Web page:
One of the many design tools available to Schierholz was the use of lithophanes in their figural bases. They were famous for lithophane production on other items within their line, so it was only natural to employ this device in character steins as well. Only a small fraction of their characters contain lithophanes. They are found in barrels, bicycles, bowling pins and balls, the Nürnberg Gooseman, the Mushroom with Dwarfs, Munich Childs, and the Nürnberg Funnel. A colored lithophane has been seen occasionally on bowling pin or ball. These were probably special orders.
MUSIC BOX BASES
In all probability, any Schierholz character could have been made on a music box base. In most cases, it was simply a matter of adding a 1 3/4 inch high scalloped band-box-style hollow base to an existing figural (see figure __). Many such steins have been discovered in their regular line, either seen in person or illustrated in one of their original catalogs. All the music box bases that are known are honey colored, even when they were applied to a full-colored character. But most of the Schierholz figurals found with these bases are decorated in honey tones. In one special instance, the entire figural was designed to have a special music box. This piece is the Pixie Head (see figure __). This stein was also made with a regular band-box music box base.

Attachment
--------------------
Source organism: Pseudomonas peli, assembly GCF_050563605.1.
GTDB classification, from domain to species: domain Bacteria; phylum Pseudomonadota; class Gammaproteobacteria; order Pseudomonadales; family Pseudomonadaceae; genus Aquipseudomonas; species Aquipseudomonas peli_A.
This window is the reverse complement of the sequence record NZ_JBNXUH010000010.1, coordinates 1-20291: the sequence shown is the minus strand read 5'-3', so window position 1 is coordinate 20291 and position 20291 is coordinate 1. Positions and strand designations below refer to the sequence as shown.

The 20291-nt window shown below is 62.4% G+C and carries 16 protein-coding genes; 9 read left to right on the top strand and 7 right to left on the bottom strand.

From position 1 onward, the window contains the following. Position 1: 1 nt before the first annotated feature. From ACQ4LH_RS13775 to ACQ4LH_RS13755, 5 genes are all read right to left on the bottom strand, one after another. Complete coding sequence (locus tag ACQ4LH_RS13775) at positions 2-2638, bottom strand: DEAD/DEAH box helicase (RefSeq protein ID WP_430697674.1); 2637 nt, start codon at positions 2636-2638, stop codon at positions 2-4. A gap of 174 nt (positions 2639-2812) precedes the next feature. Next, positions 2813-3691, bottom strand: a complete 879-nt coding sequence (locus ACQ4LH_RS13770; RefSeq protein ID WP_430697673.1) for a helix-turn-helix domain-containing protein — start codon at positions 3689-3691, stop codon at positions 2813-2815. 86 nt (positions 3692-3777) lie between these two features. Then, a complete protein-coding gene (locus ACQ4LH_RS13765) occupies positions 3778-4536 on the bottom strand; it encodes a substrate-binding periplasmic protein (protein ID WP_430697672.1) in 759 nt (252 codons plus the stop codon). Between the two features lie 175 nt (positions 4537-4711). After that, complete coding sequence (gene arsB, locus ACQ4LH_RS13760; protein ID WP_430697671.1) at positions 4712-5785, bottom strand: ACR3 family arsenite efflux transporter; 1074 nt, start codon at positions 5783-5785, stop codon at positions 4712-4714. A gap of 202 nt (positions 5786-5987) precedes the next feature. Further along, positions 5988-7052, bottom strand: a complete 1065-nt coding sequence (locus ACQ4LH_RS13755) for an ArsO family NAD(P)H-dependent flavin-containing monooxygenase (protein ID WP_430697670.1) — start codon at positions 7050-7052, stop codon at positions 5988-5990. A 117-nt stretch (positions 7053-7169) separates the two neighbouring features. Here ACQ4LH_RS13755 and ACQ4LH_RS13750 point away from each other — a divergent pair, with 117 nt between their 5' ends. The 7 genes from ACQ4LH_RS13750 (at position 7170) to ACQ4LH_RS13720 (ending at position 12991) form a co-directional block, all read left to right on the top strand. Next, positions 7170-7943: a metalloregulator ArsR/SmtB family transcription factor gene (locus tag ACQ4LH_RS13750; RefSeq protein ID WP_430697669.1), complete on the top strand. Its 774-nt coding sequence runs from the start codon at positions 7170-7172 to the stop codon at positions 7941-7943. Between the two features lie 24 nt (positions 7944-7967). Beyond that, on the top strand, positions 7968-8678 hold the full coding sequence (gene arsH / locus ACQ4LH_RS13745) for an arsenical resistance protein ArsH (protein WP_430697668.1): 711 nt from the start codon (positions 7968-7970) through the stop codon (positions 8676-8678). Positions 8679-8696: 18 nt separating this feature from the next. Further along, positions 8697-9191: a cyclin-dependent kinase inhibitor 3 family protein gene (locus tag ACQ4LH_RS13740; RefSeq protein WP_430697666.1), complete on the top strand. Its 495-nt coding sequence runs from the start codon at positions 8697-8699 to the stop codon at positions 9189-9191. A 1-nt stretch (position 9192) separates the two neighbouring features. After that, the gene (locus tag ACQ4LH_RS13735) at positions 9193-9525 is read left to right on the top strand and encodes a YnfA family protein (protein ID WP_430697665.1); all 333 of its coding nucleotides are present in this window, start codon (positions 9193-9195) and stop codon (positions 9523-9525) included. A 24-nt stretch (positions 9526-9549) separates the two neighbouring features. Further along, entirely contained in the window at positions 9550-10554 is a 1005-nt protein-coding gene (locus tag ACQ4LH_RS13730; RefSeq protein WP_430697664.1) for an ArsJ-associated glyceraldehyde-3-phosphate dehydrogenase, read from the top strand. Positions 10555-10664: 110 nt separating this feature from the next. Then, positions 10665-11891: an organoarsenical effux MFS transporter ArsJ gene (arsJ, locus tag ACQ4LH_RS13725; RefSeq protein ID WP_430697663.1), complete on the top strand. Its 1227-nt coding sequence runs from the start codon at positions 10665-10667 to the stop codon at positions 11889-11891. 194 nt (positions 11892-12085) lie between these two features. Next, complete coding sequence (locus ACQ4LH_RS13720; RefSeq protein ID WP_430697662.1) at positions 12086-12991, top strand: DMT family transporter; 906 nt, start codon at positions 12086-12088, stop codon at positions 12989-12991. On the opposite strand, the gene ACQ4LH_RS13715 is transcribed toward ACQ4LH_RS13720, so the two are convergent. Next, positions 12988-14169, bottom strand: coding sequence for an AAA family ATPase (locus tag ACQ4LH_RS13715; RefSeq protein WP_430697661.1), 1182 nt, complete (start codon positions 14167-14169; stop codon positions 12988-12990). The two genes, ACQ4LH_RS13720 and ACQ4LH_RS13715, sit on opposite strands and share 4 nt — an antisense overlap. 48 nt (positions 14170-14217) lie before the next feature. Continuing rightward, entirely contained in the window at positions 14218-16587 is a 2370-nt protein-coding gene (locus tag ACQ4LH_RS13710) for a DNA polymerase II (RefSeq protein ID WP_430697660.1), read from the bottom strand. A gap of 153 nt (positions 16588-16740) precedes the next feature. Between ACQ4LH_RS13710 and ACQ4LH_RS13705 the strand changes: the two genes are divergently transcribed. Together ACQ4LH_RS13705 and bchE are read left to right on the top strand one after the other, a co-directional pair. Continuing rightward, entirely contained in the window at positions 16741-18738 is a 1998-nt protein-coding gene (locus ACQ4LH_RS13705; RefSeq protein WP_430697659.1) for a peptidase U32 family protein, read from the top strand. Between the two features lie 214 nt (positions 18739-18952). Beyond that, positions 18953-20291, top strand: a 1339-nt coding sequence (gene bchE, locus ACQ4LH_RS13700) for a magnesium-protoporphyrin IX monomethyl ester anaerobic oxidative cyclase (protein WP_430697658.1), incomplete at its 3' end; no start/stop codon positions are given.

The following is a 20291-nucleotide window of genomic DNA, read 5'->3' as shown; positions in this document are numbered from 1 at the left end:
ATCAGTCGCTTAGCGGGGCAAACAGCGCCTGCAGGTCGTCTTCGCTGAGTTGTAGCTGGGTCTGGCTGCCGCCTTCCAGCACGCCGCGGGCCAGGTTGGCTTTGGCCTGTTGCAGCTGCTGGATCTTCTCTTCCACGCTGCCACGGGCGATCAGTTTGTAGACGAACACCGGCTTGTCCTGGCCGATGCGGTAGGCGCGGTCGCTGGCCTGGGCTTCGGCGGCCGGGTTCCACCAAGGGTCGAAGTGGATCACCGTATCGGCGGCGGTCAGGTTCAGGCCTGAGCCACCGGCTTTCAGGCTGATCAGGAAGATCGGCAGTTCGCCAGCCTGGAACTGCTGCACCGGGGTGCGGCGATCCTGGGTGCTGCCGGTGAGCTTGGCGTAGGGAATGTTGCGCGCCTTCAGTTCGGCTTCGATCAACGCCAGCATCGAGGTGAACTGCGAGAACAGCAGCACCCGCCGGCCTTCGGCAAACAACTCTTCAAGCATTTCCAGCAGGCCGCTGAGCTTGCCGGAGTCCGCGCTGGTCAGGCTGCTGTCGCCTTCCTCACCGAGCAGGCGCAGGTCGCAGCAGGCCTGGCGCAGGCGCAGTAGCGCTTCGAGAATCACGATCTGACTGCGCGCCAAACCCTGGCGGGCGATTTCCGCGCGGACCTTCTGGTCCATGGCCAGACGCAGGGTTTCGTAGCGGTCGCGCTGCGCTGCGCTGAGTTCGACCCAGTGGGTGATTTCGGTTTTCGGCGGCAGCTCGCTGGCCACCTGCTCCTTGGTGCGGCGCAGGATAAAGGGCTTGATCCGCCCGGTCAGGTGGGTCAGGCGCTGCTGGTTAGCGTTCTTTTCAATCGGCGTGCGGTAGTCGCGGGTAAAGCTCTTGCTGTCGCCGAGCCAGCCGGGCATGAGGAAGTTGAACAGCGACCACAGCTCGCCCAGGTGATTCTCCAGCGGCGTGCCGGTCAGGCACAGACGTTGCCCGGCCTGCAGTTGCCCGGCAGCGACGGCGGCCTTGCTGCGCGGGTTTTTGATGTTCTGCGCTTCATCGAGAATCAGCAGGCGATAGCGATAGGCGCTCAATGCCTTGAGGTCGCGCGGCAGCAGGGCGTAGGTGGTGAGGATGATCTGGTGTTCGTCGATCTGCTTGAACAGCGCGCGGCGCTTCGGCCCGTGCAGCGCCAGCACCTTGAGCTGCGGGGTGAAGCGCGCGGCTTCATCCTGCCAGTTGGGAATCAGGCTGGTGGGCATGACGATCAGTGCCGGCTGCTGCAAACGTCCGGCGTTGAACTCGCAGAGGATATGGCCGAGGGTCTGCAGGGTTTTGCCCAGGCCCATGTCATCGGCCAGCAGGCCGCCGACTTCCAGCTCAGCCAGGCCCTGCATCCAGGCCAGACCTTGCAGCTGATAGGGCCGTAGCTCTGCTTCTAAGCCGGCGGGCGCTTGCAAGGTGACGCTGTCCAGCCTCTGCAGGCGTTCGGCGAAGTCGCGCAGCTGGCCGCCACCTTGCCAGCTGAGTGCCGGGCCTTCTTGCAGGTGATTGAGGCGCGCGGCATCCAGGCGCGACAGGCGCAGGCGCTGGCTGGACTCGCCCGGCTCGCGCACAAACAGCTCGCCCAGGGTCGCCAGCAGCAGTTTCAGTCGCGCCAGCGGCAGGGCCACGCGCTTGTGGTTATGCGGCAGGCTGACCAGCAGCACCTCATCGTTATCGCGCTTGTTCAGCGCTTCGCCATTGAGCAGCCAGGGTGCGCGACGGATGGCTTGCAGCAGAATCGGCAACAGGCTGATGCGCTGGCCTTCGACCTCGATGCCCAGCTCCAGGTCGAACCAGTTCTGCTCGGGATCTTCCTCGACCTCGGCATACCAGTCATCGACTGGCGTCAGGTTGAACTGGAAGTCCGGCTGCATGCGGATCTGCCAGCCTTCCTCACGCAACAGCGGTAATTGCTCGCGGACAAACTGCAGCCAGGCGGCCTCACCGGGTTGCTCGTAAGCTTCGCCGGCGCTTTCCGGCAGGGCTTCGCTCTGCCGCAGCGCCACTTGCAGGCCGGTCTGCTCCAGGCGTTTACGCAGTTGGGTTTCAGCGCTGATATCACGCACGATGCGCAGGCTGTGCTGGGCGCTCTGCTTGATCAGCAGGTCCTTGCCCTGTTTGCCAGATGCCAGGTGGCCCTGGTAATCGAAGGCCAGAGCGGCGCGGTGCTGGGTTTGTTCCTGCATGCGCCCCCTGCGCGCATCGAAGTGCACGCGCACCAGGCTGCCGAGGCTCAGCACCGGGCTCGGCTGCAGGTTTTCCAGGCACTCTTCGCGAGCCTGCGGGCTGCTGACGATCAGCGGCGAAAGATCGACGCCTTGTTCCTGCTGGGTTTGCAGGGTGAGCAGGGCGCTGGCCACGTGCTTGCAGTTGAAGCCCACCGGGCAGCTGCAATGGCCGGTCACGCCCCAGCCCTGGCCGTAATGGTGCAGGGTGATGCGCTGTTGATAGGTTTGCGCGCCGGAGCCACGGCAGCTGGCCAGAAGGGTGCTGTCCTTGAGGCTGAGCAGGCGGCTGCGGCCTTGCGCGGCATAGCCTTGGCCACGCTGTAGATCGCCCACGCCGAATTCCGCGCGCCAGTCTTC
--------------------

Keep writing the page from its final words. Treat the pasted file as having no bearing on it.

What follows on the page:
Even though Schierholz & Sohn produced a larger selection of character steins than any other factory, they thrived on special orders. They had the ability to create and manufacture almost any size special order and to supply characters in any form, size, or decoration. Many popular names such as Martin Pauson and Josef M. Mayer ordered specially designed character steins from Schierholz. In some instances, the Schierholz crosshatch mark accompanied the purchaser's marks. Some of the familiar special-order character steins are the Ludwig II Head, the Coffee Lady, and many Munich Childs. At this point in time many special order pieces have been identified, but there are others that are suspected but unconfirmed as yet.